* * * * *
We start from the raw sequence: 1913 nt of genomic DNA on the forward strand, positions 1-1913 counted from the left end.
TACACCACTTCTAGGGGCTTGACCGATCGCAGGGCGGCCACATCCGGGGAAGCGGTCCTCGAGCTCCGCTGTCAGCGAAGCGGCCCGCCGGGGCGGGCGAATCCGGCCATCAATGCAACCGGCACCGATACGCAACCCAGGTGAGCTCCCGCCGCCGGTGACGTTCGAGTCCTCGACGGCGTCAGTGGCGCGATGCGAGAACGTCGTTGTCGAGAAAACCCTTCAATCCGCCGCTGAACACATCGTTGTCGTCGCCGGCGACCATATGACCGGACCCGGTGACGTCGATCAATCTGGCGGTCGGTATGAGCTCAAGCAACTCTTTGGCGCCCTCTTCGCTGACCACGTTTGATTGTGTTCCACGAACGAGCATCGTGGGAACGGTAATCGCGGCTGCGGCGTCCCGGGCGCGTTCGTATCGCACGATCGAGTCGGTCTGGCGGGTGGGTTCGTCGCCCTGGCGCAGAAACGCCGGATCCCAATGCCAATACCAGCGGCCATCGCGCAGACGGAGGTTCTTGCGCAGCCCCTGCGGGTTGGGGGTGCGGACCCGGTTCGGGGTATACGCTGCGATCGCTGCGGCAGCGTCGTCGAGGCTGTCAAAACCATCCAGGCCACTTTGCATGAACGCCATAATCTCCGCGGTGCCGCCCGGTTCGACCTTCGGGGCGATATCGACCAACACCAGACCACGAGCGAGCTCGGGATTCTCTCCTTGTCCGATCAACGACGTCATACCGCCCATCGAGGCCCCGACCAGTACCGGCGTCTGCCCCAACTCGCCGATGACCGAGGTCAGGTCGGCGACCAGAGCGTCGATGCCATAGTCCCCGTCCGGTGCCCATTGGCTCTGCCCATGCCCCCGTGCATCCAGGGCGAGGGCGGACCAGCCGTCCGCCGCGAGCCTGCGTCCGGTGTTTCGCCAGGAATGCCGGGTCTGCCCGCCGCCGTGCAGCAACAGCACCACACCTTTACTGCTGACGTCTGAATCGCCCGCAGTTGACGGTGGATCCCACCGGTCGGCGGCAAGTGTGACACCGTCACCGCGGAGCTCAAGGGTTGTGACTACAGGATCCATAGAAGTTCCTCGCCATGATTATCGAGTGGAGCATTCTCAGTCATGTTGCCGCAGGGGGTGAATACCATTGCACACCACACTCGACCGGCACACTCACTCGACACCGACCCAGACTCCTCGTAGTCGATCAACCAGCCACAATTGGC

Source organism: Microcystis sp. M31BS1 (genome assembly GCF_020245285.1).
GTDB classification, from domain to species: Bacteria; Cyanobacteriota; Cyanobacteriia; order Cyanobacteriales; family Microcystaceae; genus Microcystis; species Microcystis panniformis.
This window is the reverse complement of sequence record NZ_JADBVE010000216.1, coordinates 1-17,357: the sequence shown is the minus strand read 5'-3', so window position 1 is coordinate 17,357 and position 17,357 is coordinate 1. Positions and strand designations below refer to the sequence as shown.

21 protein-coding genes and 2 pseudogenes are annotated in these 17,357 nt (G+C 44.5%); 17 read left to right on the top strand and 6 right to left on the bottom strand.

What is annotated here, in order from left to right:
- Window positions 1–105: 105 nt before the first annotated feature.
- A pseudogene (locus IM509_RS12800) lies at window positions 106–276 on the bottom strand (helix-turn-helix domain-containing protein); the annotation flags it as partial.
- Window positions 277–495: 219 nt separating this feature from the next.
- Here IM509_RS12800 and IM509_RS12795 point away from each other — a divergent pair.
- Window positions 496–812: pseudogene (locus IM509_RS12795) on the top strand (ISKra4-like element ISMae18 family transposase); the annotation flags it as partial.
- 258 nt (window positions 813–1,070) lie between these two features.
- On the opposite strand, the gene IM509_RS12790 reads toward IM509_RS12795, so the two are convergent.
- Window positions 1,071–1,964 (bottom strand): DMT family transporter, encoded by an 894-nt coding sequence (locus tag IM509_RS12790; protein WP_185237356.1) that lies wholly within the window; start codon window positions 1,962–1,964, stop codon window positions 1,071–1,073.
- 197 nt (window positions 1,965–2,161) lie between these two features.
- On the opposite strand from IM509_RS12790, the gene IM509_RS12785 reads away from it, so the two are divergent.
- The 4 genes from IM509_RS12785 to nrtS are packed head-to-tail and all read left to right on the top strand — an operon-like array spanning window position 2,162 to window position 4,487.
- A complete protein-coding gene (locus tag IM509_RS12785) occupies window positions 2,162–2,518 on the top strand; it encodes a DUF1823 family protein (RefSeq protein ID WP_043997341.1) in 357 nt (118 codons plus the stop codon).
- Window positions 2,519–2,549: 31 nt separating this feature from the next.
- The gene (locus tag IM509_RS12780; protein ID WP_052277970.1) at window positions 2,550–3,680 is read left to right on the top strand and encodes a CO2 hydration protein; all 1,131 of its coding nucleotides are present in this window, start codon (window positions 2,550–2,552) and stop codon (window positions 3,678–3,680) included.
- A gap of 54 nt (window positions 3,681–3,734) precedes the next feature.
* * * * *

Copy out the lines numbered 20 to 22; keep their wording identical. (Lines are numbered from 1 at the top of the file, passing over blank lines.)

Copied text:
- Window positions 2,519–2,549: 31 nt separating this feature from the next.
- The gene (locus tag IM509_RS12780; protein ID WP_052277970.1) at window positions 2,550–3,680 is read left to right on the top strand and encodes a CO2 hydration protein; all 1,131 of its coding nucleotides are present in this window, start codon (window positions 2,550–2,552) and stop codon (window positions 3,678–3,680) included.
- A gap of 54 nt (window positions 3,681–3,734) precedes the next feature.